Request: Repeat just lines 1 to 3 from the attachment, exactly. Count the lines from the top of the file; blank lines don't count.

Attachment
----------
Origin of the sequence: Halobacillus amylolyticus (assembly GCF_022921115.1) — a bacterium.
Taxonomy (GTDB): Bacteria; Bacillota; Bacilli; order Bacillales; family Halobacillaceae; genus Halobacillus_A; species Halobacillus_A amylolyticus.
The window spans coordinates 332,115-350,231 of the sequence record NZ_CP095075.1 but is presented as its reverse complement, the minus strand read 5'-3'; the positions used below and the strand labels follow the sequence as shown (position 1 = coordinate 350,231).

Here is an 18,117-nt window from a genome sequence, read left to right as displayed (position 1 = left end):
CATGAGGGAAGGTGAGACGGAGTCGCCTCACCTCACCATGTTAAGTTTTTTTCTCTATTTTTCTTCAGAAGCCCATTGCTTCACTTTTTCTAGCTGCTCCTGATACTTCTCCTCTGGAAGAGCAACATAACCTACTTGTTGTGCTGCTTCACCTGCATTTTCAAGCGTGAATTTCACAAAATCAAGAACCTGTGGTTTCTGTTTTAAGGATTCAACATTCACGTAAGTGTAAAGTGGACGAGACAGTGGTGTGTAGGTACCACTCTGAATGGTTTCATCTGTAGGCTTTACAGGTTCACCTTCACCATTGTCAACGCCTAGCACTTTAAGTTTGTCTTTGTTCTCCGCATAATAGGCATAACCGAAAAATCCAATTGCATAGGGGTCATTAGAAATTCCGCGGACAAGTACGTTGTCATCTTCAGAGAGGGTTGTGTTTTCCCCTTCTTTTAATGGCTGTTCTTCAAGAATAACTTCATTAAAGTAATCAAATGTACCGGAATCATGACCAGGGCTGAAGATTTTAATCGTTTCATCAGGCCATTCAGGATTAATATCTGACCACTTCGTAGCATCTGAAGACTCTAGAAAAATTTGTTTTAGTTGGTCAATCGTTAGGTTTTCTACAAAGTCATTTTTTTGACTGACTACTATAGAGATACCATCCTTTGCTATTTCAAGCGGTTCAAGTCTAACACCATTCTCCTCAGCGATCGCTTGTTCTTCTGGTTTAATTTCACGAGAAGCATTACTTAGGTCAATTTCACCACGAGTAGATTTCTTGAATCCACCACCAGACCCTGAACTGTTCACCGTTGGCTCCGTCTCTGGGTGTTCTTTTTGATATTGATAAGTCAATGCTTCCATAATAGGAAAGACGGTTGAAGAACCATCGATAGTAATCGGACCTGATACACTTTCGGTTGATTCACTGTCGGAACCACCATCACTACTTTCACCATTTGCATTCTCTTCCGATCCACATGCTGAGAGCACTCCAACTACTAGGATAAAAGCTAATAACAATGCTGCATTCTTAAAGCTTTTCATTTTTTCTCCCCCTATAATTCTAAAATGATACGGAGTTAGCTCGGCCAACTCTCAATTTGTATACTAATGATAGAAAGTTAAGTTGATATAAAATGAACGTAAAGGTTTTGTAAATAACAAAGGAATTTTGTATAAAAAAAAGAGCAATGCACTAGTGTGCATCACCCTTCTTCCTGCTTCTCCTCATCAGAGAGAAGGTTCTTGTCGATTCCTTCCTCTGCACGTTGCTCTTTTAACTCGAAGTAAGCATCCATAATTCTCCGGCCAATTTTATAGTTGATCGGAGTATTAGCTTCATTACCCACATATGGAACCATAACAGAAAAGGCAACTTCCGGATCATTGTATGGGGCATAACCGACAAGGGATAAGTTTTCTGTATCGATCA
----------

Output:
Origin of the sequence: Halobacillus amylolyticus (assembly GCF_022921115.1) — a bacterium.
Taxonomy (GTDB): Bacteria; Bacillota; Bacilli; order Bacillales; family Halobacillaceae; genus Halobacillus_A; species Halobacillus_A amylolyticus.
The window spans coordinates 332,115-350,231 of the sequence record NZ_CP095075.1 but is presented as its reverse complement, the minus strand read 5'-3'; the positions used below and the strand labels follow the sequence as shown (position 1 = coordinate 350,231).